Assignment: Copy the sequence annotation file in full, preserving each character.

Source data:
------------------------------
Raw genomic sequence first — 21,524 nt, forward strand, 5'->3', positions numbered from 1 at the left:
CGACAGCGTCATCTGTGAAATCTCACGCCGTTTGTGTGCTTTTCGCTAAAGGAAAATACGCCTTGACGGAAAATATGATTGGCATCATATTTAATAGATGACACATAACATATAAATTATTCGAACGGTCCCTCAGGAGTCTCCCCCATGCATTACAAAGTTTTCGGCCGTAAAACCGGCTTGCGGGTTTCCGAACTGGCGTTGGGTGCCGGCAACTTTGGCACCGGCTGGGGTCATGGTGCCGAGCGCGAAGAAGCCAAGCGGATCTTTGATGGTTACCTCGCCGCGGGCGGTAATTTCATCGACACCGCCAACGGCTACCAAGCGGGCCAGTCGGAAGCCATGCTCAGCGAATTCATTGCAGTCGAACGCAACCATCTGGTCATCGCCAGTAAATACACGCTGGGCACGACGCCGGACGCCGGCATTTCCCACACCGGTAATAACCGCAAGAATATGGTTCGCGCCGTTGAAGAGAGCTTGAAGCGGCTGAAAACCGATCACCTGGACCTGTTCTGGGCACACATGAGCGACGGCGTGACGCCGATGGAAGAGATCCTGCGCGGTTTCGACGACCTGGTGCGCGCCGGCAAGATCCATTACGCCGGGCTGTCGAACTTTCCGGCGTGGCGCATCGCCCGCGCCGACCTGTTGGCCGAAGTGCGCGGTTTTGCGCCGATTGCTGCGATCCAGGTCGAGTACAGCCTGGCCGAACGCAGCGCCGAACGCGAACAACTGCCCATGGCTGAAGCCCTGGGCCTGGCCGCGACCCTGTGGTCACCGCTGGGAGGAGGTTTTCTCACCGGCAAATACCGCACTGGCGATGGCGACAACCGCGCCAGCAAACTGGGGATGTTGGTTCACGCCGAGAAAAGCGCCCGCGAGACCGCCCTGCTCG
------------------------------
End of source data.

Raw genomic sequence first — 21,524 nt, forward strand, 5'->3', positions numbered from 1 at the left:
CGACAGCGTCATCTGTGAAATCTCACGCCGTTTGTGTGCTTTTCGCTAAAGGAAAATACGCCTTGACGGAAAATATGATTGGCATCATATTTAATAGATGACACATAACATATAAATTATTCGAACGGTCCCTCAGGAGTCTCCCCCATGCATTACAAAGTTTTCGGCCGTAAAACCGGCTTGCGGGTTTCCGAACTGGCGTTGGGTGCCGGCAACTTTGGCACCGGCTGGGGTCATGGTGCCGAGCGCGAAGAAGCCAAGCGGATCTTTGATGGTTACCTCGCCGCGGGCGGTAATTTCATCGACACCGCCAACGGCTACCAAGCGGGCCAGTCGGAAGCCATGCTCAGCGAATTCATTGCAGTCGAACGCAACCATCTGGTCATCGCCAGTAAATACACGCTGGGCACGACGCCGGACGCCGGCATTTCCCACACCGGTAATAACCGCAAGAATATGGTTCGCGCCGTTGAAGAGAGCTTGAAGCGGCTGAAAACCGATCACCTGGACCTGTTCTGGGCACACATGAGCGACGGCGTGACGCCGATGGAAGAGATCCTGCGCGGTTTCGACGACCTGGTGCGCGCCGGCAAGATCCATTACGCCGGGCTGTCGAACTTTCCGGCGTGGCGCATCGCCCGCGCCGACCTGTTGGCCGAAGTGCGCGGTTTTGCGCCGATTGCTGCGATCCAGGTCGAGTACAGCCTGGCCGAACGCAGCGCCGAACGCGAACAACTGCCCATGGCTGAAGCCCTGGGCCTGGCCGCGACCCTGTGGTCACCGCTGGGAGGAGGTTTTCTCACCGGCAAATACCGCACTGGCGATGGCGACAACCGCGCCAGCAAACTGGGGATGTTGGTTCACGCCGAGAAAAGCGCCCGCGAGACCGCCCTGCTCG